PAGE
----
Summary: Fundamentals of Friendship from Paul’s joyful letter to the Philippians.
In Paul’s letter to the church at Philippi he talks a lot about joy. One of the things you can’t imagine a joyful person being without is friends. Joyful people make friends. Joyful people are friends to others. If you really want to enjoy your life you will need friends.
God created us to enjoy one another. He never intended for any of us to live isolated lonely lives.
Paul was a very joyful man, and one of the reasons for that was, he made friends everywhere he went. Even as he writes from a Roman prison cell and closes his letter to the Philippians he mentions his friendships both at Rome and at Philippi.
4:21-23 (Msg) Give our regards to every Christian you meet. Our friends here say hello. 22 All the Christians here, especially the believers who work in the palace of Caesar, want to be remembered to you. 23 Receive and experience the amazing grace of the Master, Jesus Christ, deep, deep within yourselves.
That is so remarkable. Paul is under sentence of death and his last words in his letter are not, "pray for me to get out of jail", or "woe is me," but he’s sharing greetings from one set of friends to another. That’s a sign of a joyful life. One of the reasons Paul enjoyed life so much is because he made so many friends. That’s a great key to your enjoyment of life as well.
So how did Paul do it? How did he make friends? How can you make friends?
Here are some Fundamentals of Friendship from Paul’s last words in his letter to the Philippians.
1. Take the initiative.
If you want to enjoy friendship with others – you’re going to have to learn to take some initiative.
Do you know why a lot of people don’t have the friends they so deeply long to have? Because they’re afraid to be the one to initiate.
Notice again what Paul says in verse 21: Give our regards to every Christian you meet. Our friends here say hello.
Paul and the friends he made in Rome were initiating the greeting. "Tell all the believers in Philippi I said hello. Tell them my friends here in Rome say hello." And he’s also telling the recipients of the letter to take the initiative in greeting others.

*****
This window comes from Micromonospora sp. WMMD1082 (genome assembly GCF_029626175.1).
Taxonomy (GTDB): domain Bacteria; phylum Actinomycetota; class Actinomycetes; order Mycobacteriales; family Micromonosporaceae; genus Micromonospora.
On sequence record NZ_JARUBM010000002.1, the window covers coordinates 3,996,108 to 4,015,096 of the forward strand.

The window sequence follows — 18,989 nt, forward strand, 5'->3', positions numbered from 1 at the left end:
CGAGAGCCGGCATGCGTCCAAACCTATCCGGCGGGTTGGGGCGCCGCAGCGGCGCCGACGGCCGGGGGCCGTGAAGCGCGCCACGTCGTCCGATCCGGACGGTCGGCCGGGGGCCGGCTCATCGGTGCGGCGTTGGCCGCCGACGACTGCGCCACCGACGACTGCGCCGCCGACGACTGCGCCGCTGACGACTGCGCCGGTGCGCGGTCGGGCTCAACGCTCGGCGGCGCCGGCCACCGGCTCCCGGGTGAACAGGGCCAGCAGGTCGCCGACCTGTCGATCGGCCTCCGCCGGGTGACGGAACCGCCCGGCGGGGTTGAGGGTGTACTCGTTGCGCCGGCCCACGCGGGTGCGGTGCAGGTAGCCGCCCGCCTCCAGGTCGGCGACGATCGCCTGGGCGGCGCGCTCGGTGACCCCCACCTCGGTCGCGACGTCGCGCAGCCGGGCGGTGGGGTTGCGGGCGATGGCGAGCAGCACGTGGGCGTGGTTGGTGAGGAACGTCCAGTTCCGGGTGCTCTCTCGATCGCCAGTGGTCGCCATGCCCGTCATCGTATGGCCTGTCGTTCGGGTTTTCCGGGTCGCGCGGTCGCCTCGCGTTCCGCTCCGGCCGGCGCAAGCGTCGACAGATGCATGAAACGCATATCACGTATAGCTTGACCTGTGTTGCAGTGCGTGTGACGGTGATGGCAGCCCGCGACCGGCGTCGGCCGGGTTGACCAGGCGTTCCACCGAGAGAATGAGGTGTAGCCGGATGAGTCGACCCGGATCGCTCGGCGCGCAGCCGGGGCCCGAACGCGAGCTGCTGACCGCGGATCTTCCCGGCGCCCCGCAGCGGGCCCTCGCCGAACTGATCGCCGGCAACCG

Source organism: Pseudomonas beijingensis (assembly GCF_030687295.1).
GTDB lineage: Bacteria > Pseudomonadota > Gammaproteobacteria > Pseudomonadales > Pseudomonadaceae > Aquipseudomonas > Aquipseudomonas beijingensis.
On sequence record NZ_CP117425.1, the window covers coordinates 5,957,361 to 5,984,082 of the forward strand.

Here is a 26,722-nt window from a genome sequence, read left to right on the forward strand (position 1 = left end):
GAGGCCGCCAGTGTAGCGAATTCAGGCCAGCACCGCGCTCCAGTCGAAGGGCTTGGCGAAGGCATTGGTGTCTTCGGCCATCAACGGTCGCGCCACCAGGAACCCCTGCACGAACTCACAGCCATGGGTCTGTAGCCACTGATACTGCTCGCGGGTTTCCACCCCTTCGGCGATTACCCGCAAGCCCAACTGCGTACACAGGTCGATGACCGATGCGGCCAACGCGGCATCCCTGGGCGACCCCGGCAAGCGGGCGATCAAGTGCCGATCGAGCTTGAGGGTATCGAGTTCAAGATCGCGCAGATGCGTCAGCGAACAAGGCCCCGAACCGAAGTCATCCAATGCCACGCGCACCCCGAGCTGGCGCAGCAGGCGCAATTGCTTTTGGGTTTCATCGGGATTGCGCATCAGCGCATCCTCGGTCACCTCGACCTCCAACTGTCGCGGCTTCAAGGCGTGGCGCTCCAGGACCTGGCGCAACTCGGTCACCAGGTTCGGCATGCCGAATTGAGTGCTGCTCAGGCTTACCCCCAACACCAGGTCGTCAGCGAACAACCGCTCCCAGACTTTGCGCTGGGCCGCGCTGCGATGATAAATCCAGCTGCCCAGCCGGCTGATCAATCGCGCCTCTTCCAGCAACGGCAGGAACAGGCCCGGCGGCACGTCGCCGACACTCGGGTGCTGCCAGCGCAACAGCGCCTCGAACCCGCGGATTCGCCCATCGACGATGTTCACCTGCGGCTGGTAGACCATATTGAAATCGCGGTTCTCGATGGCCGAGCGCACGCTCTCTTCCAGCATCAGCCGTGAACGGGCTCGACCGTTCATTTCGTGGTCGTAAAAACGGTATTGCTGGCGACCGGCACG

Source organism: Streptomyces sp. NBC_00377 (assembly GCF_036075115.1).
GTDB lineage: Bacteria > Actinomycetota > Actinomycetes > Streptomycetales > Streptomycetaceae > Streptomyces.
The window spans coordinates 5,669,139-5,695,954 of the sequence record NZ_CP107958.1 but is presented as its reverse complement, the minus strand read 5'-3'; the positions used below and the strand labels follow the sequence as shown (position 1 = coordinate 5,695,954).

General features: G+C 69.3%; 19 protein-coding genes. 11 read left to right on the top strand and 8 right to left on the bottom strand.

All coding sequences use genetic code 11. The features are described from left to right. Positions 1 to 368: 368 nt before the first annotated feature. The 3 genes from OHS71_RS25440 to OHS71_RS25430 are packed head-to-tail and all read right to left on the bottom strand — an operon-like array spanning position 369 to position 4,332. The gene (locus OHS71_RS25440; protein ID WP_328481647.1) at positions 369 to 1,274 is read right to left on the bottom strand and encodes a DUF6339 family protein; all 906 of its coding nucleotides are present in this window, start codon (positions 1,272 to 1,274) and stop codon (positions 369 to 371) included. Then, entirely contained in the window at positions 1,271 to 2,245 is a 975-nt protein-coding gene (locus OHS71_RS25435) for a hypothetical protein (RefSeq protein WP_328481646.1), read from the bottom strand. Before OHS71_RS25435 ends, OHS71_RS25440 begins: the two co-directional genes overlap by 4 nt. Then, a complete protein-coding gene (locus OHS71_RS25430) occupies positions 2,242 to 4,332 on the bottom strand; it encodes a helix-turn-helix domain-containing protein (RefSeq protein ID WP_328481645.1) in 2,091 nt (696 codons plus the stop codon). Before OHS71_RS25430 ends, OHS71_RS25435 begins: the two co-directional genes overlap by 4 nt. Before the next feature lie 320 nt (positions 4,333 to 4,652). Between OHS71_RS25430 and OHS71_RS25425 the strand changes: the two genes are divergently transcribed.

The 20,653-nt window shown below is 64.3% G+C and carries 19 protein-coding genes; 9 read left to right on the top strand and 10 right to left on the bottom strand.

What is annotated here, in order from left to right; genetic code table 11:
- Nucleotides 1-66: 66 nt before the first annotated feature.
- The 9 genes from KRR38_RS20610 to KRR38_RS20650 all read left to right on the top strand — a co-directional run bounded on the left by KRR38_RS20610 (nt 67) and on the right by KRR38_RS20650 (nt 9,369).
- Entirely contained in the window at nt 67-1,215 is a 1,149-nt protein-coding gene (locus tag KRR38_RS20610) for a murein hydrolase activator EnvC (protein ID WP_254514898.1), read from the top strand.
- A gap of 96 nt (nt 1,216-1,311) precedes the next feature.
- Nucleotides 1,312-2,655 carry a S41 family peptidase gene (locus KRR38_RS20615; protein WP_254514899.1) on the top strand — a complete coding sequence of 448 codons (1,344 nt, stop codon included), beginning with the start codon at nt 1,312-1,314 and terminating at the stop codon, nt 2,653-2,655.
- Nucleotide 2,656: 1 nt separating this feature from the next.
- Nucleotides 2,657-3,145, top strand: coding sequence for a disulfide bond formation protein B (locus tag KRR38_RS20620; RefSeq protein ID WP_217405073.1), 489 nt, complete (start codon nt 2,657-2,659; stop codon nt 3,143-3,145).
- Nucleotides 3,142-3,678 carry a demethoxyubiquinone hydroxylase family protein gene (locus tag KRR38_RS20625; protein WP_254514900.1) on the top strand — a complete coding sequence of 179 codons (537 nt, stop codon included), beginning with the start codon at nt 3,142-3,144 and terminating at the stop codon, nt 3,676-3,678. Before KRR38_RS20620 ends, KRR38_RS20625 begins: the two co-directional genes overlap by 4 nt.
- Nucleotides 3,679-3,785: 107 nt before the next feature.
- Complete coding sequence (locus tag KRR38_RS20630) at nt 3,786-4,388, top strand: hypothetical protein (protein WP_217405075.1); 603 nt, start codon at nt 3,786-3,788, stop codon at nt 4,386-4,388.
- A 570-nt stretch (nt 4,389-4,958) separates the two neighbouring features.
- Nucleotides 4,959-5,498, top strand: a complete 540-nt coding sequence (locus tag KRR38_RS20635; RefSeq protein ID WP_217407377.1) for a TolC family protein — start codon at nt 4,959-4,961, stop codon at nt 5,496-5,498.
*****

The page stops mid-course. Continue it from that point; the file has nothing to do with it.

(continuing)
Go ahead, take the initiative. You say, "but I’ve taken the initiative before and I got shot down. The person or people I was trying to befriend weren’t interested, or they were too busy, or whatever…"
It’s okay if you try to be someone’s friend and they’re not ready. Paul experienced that all the time. In every city he went to telling the Good News about Jesus, there were people who didn’t want to be his friends. …In fact, there were a lot of people who became his enemies.
The reason we’re afraid to initiate is we’re afraid of being turned down or let down. Sometimes it’s because we have too much pride. But somehow we need to overcome this fear of rejection.
We’ve got to learn how to overcome the fear of rejection. And that’s difficult for some of us because another big reason we’re afraid to initiate is that we’ve experienced some very painful rejections in our lives. Some of you have had parents to reject you. Some of you have had spouses to reject you, siblings to reject you, people at school to reject you, people you thought were your friends have rejected you. You’re still nursing your wounds. It still hurts.
In his book, "A Child Called It", David Pelzer tells about suffering rejection from his parents growing up. His story is horrendous. He was treated more like an animal than a child. In fact, there were times when the only food he ate came from the family dog’s bowl. There were times when he went hungry for days on end, times when his mother poured ammonia down his throat, and even worse things.
But now he labels himself a survivor. In the end of the book he says that estimates are that one in five children in America are either physically, emotionally or sexually abused. He says, "On any given day, some adult who is the victim of a dark past of child abuse may vent his or her pent-up frustrations on society or on those he or she may love."
He continues, "Many child abuse victims hide their past deep inside…some child abuse victims stay quietly locked in their shells."
Some of you have been hurt by someone in your past.
One of the best things you could do right now is to conquer that hurt with the healing power of Christ. But I will tell you that it’s going to require treatment. Physical injury requires physical treatment and emotional injuries require emotional treatment.